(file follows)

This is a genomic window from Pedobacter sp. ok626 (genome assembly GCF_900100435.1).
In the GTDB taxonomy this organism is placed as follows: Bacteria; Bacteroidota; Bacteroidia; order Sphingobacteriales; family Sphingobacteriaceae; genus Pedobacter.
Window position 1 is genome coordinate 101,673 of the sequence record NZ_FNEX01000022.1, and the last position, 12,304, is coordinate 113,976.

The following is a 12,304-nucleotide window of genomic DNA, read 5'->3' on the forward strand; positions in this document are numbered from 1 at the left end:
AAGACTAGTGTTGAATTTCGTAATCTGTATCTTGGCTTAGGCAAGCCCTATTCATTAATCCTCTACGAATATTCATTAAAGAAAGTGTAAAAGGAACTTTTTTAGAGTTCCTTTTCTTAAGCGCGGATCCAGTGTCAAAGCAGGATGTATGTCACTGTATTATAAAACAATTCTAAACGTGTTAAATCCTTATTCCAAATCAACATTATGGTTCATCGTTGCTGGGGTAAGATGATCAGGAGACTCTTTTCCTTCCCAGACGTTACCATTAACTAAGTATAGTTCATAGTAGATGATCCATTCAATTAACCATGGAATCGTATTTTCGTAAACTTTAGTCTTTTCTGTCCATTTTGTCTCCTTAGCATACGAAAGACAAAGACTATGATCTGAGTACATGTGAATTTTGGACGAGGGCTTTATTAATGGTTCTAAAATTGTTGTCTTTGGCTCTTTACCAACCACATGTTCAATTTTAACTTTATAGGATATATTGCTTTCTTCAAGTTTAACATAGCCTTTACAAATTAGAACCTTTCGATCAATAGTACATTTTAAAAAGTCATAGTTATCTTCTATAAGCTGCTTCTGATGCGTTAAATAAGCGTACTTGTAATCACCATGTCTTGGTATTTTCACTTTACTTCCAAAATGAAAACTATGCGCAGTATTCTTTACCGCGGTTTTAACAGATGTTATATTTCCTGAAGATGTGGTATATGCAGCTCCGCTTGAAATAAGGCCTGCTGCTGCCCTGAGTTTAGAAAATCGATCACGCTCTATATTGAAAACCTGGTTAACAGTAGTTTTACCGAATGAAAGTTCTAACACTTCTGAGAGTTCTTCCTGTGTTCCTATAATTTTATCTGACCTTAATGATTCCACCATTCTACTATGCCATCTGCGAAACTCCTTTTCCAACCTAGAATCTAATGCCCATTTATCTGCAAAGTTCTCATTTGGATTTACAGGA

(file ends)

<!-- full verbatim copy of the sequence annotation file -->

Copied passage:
This is a genomic window from Pedobacter sp. ok626 (genome assembly GCF_900100435.1).
In the GTDB taxonomy this organism is placed as follows: Bacteria; Bacteroidota; Bacteroidia; order Sphingobacteriales; family Sphingobacteriaceae; genus Pedobacter.
Window position 1 is genome coordinate 101,673 of the sequence record NZ_FNEX01000022.1, and the last position, 12,304, is coordinate 113,976.

The following is a 12,304-nucleotide window of genomic DNA, read 5'->3' on the forward strand; positions in this document are numbered from 1 at the left end:
AAGACTAGTGTTGAATTTCGTAATCTGTATCTTGGCTTAGGCAAGCCCTATTCATTAATCCTCTACGAATATTCATTAAAGAAAGTGTAAAAGGAACTTTTTTAGAGTTCCTTTTCTTAAGCGCGGATCCAGTGTCAAAGCAGGATGTATGTCACTGTATTATAAAACAATTCTAAACGTGTTAAATCCTTATTCCAAATCAACATTATGGTTCATCGTTGCTGGGGTAAGATGATCAGGAGACTCTTTTCCTTCCCAGACGTTACCATTAACTAAGTATAGTTCATAGTAGATGATCCATTCAATTAACCATGGAATCGTATTTTCGTAAACTTTAGTCTTTTCTGTCCATTTTGTCTCCTTAGCATACGAAAGACAAAGACTATGATCTGAGTACATGTGAATTTTGGACGAGGGCTTTATTAATGGTTCTAAAATTGTTGTCTTTGGCTCTTTACCAACCACATGTTCAATTTTAACTTTATAGGATATATTGCTTTCTTCAAGTTTAACATAGCCTTTACAAATTAGAACCTTTCGATCAATAGTACATTTTAAAAAGTCATAGTTATCTTCTATAAGCTGCTTCTGATGCGTTAAATAAGCGTACTTGTAATCACCATGTCTTGGTATTTTCACTTTACTTCCAAAATGAAAACTATGCGCAGTATTCTTTACCGCGGTTTTAACAGATGTTATATTTCCTGAAGATGTGGTATATGCAGCTCCGCTTGAAATAAGGCCTGCTGCTGCCCTGAGTTTAGAAAATCGATCACGCTCTATATTGAAAACCTGGTTAACAGTAGTTTTACCGAATGAAAGTTCTAACACTTCTGAGAGTTCTTCCTGTGTTCCTATAATTTTATCTGACCTTAATGATTCCACCATTCTACTATGCCATCTGCGAAACTCCTTTTCCAACCTAGAATCTAATGCCCATTTATCTGCAAAGTTCTCATTTGGATTTACAGGA